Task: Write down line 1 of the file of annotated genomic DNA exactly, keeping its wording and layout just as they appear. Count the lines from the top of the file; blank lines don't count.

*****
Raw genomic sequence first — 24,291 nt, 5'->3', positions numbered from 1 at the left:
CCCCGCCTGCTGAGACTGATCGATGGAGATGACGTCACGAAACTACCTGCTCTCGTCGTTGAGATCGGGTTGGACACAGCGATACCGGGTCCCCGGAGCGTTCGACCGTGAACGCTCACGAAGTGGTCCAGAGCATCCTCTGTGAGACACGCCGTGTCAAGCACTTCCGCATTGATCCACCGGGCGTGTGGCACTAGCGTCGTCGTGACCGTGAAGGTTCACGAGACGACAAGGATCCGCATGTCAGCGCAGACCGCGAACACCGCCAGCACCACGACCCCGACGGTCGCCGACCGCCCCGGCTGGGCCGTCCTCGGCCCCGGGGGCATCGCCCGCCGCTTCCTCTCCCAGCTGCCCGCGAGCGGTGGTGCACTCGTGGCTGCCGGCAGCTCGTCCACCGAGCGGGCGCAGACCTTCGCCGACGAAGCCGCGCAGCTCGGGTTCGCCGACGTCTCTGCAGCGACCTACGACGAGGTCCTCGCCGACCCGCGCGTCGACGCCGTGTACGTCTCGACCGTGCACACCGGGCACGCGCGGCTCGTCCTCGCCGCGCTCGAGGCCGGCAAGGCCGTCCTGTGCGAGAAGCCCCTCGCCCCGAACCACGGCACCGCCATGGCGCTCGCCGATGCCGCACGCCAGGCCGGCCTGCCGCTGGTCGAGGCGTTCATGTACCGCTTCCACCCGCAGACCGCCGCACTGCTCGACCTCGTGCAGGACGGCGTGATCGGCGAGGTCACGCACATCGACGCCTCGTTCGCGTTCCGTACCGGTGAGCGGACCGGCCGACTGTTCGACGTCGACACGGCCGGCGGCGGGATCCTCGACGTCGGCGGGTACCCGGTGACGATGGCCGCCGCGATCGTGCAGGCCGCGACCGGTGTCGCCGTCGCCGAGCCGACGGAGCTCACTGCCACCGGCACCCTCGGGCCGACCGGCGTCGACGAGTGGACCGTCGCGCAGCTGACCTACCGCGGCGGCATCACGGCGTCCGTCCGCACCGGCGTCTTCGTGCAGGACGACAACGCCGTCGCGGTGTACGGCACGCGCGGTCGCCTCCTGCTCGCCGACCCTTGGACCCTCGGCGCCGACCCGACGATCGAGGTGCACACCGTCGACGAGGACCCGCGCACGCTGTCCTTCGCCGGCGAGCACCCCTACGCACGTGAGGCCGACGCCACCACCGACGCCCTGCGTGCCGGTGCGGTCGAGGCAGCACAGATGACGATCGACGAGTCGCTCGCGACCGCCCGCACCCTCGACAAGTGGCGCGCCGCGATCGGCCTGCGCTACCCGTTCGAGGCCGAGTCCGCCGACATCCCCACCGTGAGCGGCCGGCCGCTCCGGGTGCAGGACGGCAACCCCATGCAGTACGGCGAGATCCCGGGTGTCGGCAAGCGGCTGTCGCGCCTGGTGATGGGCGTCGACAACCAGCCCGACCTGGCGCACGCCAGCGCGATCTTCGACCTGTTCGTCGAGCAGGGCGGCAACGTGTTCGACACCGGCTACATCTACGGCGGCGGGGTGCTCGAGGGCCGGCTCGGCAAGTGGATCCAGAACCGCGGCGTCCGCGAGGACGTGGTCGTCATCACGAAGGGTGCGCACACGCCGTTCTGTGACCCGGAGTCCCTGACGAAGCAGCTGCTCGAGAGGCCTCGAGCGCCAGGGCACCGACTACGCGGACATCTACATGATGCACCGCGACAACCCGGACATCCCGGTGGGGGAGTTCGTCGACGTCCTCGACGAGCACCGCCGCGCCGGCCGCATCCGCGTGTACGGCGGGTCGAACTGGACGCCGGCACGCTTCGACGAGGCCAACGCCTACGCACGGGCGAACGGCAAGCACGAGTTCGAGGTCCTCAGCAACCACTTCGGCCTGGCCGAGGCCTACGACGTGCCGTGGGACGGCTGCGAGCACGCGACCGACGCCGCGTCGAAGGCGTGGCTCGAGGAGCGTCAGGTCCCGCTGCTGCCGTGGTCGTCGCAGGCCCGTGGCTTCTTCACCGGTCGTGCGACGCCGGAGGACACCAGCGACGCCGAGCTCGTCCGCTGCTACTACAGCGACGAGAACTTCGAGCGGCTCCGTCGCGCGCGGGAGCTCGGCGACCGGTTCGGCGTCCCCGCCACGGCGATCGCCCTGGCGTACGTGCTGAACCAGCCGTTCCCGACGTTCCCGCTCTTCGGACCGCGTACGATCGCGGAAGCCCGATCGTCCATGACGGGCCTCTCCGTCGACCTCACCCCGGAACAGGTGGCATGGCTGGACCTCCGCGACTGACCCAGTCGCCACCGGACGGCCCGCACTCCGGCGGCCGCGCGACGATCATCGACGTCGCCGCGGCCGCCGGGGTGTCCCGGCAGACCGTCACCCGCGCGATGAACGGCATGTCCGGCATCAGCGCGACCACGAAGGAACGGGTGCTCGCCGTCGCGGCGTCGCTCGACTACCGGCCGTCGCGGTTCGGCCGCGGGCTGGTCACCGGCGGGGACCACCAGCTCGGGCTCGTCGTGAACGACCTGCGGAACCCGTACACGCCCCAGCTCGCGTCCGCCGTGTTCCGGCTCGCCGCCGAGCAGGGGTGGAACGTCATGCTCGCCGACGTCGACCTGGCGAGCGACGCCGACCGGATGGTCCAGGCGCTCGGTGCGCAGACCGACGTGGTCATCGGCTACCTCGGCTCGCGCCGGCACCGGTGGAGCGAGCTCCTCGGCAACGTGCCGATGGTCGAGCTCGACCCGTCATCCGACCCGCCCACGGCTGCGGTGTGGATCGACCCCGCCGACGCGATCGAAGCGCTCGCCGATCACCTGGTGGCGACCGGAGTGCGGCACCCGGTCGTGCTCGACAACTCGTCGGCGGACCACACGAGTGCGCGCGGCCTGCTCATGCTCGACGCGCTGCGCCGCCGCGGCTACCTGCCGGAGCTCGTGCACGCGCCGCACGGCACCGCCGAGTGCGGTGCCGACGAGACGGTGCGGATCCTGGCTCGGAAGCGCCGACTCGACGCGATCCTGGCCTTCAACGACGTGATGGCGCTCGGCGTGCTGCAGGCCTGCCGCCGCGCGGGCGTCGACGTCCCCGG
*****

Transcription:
Raw genomic sequence first — 24,291 nt, 5'->3', positions numbered from 1 at the left: